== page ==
Climate change and Agriculture
13 Jun 2021
Climate Change is a serious cause of concern as it affects our lives in every possible aspect. It majorly affects our surroundings, and it starts to affect the living beings around us as this environment is the space where we live. A cause of climate change is the effect of Greenhouse Gas Emissions (GHG) that hinder the natural process of the environment.
India stands on the 3rd number after China and the USA as the largest emitters of Greenhouse Gas Emissions globally. Greenhouse gas emissions are done in the agricultural sector as well during the Production stage due to fertilisers, pesticides and other chemicals. So, the agricultural industry is a contributor as well as the receiver of the effect of the GHG. Climate change is severely threatening agricultural growth as there are frequent dry spells, heat waves and unpredictable rainfall. The agricultural sector exports 13-18% of the country’s total exports, and as climate change has an impact on agriculture, it will affect our exports as well. Our agricultural system is still 62% dependent on rainfall, indicating that a slight climate change will have a lasting impact on society. Climate change will have an economic impact as well on agriculture as due to climate change, there will be a change in the supply, demand, profitability, prices and trade. The severe impact of climate change can even lead us to food shortage in the country. Crop yield is dependent on several factors like seeds, soil, fertilisers, pest and diseases. With increasing population, human-led climate change, and environmental problems, they provide a limiting force against crop enhancement and development, leading to food security problems in the country. There will be an impact of climate change on the soil. The change will be in the organic matter supply, temperature regimes, hydrology and changes in the potential evapotranspiration. The organic matter and carbon(C: N ratio) will diminish in a warmer soil temperature regime. Drier soil conditions will suppress root growth and decomposition of organic matter. With the growing population and increasing food demand, the agricultural sector has to find solutions to reducing the GHG emissions, which can be done by the efficient use of fertilisers, adoption of zero-tillage and management of water used to irrigate paddy. Programs like Zero Budget Natural Farming introduced in Andhra Pradesh are low input, climate-resilient type which use low-cost locally produced inputs.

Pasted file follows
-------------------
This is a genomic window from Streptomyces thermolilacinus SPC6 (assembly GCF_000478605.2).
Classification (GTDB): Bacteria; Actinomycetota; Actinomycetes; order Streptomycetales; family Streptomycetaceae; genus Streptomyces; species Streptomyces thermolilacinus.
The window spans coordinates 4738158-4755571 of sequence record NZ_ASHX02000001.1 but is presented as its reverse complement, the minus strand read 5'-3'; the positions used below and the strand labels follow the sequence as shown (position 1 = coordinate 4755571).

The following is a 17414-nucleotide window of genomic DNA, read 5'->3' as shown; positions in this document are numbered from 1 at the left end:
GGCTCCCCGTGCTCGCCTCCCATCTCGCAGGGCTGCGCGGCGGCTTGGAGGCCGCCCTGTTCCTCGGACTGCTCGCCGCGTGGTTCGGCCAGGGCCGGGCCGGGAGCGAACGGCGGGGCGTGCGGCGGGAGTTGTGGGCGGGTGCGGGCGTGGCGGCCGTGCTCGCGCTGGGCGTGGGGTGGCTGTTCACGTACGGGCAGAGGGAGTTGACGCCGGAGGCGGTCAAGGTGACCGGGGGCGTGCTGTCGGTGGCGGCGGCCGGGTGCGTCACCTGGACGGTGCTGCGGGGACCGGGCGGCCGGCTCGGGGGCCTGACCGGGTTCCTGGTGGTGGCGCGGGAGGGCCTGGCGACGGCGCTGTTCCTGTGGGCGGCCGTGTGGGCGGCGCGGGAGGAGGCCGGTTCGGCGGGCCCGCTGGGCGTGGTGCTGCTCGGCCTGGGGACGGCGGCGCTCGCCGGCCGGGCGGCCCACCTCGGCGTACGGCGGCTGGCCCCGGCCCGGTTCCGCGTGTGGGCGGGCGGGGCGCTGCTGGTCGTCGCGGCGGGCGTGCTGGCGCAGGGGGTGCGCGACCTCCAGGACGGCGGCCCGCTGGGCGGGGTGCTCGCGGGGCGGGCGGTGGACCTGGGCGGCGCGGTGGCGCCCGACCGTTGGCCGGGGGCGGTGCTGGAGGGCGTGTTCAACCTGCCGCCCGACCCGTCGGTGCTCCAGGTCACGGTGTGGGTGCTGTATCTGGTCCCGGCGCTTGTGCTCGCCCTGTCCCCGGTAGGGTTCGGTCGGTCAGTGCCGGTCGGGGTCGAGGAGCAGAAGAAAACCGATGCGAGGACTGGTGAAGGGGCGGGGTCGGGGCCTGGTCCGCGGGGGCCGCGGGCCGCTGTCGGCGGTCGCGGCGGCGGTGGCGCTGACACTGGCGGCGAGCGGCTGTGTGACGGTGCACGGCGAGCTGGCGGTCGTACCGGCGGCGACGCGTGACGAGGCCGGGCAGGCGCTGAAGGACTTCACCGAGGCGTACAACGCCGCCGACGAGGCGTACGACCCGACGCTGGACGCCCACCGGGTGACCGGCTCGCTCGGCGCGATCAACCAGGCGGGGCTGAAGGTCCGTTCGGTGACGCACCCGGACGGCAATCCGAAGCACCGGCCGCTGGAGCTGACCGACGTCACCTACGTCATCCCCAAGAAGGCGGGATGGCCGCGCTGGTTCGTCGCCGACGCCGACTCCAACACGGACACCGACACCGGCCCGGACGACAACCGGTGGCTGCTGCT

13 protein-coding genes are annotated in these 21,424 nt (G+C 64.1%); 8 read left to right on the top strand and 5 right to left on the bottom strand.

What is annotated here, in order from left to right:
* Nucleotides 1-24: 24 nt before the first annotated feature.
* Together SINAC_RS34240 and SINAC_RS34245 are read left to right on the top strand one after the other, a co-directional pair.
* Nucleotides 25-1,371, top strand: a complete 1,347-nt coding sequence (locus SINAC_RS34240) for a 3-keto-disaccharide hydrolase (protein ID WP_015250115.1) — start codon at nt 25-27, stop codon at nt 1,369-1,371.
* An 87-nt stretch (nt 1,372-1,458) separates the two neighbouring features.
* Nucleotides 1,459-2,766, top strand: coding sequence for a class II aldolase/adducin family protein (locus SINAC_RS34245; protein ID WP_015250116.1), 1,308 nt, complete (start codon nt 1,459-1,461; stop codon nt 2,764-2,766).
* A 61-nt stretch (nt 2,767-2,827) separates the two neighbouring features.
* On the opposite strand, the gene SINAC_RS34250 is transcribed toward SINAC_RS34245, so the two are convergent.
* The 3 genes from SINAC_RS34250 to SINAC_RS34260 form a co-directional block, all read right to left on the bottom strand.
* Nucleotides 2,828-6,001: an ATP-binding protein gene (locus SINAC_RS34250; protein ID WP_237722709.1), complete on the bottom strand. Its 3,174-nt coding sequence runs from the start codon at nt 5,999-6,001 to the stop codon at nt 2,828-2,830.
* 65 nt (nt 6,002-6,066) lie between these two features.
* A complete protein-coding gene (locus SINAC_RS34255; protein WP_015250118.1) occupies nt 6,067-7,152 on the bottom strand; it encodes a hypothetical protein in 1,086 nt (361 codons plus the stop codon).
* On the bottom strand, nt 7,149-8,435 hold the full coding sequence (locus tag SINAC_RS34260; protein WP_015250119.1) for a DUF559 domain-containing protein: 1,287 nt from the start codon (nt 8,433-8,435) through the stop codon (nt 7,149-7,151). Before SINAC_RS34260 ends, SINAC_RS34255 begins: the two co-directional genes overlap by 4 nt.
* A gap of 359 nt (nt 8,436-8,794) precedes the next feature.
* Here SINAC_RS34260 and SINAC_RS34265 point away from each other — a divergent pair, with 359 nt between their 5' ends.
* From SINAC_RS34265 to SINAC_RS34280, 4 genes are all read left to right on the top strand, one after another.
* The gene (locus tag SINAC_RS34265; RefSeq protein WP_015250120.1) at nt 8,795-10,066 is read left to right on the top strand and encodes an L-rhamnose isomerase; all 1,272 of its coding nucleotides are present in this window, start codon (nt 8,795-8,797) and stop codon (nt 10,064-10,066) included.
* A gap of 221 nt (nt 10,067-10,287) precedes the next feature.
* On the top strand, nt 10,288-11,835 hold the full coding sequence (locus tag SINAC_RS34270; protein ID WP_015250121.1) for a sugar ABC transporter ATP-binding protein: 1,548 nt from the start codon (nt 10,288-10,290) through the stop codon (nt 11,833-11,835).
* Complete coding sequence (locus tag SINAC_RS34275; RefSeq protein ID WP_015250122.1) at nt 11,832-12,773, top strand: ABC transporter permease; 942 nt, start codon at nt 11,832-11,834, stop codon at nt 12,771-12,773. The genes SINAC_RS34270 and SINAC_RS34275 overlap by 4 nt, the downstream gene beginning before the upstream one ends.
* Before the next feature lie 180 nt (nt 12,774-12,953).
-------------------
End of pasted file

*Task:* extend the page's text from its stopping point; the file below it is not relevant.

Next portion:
We might not be from the agricultural sector, but its impact will fall upon us as well. It’s a matter of concern for all of us as somewhere or the other side, we all are the contributor and receiver of the impact of Climate Change.